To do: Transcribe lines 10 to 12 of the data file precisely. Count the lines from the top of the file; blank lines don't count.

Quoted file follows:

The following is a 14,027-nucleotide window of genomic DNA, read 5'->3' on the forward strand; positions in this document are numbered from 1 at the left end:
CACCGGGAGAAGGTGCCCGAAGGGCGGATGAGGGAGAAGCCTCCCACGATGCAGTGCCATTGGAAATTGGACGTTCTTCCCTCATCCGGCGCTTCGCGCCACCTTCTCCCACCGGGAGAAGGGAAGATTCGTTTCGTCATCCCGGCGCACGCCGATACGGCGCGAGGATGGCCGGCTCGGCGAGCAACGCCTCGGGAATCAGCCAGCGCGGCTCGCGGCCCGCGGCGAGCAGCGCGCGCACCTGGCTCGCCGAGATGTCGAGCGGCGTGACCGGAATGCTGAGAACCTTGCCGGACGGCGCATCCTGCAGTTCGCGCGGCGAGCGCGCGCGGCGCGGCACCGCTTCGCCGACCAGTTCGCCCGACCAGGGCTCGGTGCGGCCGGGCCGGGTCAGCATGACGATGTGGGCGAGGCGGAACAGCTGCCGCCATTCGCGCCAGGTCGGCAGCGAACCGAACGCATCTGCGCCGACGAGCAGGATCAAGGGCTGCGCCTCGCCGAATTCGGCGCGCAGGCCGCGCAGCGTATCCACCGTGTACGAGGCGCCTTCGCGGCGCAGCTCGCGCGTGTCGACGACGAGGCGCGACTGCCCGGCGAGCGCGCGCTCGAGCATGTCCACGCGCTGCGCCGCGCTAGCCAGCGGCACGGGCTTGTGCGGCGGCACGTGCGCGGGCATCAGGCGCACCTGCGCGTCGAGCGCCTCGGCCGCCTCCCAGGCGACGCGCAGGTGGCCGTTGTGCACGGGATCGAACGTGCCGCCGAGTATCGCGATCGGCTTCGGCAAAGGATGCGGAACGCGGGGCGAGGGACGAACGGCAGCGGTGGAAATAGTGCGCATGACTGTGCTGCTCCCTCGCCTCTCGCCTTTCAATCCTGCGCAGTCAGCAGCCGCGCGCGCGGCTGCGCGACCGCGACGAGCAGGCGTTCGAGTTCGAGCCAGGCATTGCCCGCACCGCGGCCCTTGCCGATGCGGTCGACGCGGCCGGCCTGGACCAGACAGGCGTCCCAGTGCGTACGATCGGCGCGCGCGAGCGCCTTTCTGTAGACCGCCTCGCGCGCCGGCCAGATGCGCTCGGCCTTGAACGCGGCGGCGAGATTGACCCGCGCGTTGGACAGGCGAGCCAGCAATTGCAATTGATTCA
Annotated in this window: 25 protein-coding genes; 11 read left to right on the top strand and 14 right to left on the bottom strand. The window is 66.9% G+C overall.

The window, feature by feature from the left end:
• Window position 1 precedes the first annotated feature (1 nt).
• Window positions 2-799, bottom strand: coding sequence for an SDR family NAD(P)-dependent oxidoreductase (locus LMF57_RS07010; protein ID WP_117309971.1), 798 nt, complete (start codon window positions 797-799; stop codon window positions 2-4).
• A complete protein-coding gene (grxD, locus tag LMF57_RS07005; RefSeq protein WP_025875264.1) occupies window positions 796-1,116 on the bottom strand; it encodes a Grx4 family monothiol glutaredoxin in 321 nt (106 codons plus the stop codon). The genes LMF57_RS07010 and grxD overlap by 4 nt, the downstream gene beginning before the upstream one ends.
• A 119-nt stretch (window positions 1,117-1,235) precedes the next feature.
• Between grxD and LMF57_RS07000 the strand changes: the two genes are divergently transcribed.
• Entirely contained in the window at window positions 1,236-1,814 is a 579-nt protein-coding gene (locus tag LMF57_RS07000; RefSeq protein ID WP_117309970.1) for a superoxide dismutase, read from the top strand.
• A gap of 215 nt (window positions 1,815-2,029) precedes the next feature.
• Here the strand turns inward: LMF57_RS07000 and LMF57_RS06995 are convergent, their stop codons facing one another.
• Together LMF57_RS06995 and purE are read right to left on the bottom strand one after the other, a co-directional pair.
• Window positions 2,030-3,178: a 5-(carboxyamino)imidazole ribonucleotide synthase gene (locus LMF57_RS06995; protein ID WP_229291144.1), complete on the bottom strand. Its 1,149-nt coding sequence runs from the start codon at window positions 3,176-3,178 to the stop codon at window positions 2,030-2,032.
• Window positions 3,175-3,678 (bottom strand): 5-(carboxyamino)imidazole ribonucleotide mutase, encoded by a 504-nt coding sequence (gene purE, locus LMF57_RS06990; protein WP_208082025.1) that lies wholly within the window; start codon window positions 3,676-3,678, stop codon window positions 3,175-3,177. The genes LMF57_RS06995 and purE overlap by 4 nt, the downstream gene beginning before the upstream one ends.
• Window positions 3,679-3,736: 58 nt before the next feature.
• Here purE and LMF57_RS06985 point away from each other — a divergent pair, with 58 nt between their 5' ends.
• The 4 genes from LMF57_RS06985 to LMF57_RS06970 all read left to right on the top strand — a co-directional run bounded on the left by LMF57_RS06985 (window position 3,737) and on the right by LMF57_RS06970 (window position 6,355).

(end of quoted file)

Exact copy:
• Entirely contained in the window at window positions 1,236-1,814 is a 579-nt protein-coding gene (locus tag LMF57_RS07000; RefSeq protein ID WP_117309970.1) for a superoxide dismutase, read from the top strand.
• A gap of 215 nt (window positions 1,815-2,029) precedes the next feature.
• Here the strand turns inward: LMF57_RS07000 and LMF57_RS06995 are convergent, their stop codons facing one another.